Although the FedEx Pilots Association (FPA) promised not to strike during the ’98 holiday season, catalogers shouldn’t rest easy quite yet. As of early December, the FPA still reserved the right to call a strike next month.
In an exchange of concessions with Federal Express management, the FPA on Nov. 19 ordered members to immediately end their refusal to work overtime. At the same time, the union promised it wouldn’t strike until Feb. 1 at the earliest, provided that the carrier reopened contract negotiations by mid-January. The FPA represents more than 94% of Federal Express pilots.
By promising to suspend its strike threat, the pilots union not only persuaded management to return to the bargaining table, but it also succeeded in getting management to stop leasing aircraft from other companies in preparation for a strike.
In announcing the suspension to members, FPA vice president Byron Cobb acknowledged that “many of you are disappointed.” But while Cobb insisted that “our immediate goal is to negotiate in good faith to get a contract we deserve,” the union’s initiative may also have been spurred by a mid-November march outside FedEx’s main hub in Memphis, TN, in which 6,000 nonpilot employees supported Federal Express management while protesting the union’s actions.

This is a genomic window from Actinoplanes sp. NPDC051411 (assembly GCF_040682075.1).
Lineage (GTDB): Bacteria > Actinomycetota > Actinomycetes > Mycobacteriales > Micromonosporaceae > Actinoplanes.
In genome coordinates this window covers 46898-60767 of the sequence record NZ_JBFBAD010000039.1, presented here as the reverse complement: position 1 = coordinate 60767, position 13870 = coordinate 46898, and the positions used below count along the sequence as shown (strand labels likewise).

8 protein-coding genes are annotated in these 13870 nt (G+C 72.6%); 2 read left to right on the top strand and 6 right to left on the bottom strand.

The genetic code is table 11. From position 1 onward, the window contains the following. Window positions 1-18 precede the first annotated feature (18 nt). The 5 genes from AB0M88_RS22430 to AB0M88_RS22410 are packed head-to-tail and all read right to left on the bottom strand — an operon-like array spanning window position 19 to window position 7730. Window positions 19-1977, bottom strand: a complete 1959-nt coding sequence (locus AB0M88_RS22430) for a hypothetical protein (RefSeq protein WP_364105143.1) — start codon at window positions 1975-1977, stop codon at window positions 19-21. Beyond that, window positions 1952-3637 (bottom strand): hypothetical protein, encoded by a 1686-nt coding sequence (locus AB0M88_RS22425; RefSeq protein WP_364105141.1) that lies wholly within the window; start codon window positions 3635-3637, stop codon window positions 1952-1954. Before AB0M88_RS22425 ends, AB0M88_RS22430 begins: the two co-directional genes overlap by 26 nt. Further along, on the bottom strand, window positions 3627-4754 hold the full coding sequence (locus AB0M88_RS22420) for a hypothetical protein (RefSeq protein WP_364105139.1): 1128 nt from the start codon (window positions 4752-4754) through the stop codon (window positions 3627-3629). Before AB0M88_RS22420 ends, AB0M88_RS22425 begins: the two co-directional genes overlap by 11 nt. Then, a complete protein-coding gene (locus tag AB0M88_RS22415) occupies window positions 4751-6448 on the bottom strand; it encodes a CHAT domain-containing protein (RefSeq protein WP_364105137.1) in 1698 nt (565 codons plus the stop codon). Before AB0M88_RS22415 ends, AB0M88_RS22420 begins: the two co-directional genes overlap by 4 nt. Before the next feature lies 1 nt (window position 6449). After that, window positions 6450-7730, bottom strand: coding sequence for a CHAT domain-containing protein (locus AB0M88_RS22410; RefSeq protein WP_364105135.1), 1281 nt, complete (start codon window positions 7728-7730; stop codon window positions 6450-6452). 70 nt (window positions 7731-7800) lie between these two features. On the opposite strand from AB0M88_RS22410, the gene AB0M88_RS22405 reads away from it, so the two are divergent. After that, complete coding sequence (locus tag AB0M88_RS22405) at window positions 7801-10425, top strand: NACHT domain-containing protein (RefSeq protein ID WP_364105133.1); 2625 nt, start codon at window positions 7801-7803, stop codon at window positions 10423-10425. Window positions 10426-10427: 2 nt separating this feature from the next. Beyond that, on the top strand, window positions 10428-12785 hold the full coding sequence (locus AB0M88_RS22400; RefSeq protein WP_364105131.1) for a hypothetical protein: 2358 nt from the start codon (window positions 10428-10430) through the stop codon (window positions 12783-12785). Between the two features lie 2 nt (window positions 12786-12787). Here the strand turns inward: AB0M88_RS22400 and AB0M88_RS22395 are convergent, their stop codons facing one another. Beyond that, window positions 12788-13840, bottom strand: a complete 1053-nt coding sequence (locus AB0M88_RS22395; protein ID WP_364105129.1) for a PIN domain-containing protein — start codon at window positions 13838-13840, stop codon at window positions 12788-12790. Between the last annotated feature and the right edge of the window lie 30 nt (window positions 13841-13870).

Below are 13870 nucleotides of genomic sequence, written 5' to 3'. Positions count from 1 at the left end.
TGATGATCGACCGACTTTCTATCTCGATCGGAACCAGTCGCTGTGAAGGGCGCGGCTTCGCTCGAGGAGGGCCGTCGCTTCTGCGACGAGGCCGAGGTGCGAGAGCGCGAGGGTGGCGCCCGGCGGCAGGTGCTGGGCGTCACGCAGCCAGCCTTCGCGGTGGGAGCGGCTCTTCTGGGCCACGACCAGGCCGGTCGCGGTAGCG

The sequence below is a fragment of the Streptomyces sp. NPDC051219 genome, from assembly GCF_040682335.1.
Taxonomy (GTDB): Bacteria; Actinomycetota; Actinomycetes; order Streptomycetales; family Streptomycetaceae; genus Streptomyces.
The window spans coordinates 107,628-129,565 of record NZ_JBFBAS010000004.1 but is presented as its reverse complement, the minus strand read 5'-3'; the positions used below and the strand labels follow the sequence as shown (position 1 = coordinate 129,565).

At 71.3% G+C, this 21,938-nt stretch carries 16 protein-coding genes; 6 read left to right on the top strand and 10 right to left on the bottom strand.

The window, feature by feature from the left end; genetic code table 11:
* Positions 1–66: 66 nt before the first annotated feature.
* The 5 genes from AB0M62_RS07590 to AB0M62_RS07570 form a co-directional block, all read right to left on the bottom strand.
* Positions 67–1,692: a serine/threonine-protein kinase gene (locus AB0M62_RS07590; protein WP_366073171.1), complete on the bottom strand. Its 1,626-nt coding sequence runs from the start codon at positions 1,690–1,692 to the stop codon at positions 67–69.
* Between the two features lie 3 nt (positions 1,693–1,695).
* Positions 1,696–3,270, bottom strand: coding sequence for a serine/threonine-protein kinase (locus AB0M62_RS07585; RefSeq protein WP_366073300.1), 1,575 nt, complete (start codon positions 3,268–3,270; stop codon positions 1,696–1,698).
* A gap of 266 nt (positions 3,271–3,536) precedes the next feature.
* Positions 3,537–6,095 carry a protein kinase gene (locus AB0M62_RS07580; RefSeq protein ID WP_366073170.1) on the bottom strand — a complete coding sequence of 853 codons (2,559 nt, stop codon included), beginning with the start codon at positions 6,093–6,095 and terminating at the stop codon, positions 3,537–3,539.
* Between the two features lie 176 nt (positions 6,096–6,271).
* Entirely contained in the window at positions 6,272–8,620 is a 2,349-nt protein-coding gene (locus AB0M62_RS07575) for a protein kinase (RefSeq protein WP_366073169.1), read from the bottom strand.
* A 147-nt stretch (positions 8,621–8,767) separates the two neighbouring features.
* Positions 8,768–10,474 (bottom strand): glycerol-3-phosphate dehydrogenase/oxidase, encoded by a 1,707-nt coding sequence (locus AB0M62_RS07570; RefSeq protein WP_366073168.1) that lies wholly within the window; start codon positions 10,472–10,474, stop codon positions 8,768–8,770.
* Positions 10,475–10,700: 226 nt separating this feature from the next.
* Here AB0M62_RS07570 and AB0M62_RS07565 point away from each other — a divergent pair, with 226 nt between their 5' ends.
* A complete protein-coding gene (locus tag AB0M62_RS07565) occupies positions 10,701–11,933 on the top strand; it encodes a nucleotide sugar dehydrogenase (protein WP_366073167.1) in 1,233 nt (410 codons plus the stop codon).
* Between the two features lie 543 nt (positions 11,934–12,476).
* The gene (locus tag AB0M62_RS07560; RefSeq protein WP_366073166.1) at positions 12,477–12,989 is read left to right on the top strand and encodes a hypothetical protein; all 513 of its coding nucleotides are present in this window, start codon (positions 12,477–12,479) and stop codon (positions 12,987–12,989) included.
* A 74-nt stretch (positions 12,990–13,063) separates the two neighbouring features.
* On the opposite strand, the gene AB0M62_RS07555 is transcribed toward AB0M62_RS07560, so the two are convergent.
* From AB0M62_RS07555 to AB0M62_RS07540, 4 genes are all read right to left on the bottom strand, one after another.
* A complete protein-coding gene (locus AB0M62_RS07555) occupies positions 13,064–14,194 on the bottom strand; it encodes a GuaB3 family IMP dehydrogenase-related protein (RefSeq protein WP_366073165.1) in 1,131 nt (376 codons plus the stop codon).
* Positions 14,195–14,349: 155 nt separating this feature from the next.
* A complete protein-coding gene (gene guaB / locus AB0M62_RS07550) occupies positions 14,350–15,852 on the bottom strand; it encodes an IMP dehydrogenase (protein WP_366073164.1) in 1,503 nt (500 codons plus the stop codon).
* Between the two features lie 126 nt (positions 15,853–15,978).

FedEx’s pilots, who have never had a union contract, contend in their negotiations that they are paid considerably less than comparable United Parcel Service pilots, as well as other pilots.
Since its inception in the late 1980s, fresh flower and plant cataloger Calyx & Corolla has aggressively promoted itself. In its latest PR effort, the $25 million San Francisco-based company licensed four of its holiday wreaths for use by the U.S. Postal Service on a set of stamps.
Because the deal wasn’t finalized until late fall, Calyx & Corolla was unable to promote the wreaths in its catalogs. But the mailer still managed to get the venture written up in The Washington Post and The Miami Herald. Although Calyx & Corolla president Ruth Owades won’t reveal how much her company received from the USPS for the use of the wreaths, she says all proceeds went to the independent floral designers the cataloger used to create the products.
The wreath stamp deal had been in the works for four years, says USPS spokeswoman Sue Brennan. “We were scheduled to do it in 1997 but delayed it a year because of our sufficient stamp inventory levels at that time.” -PM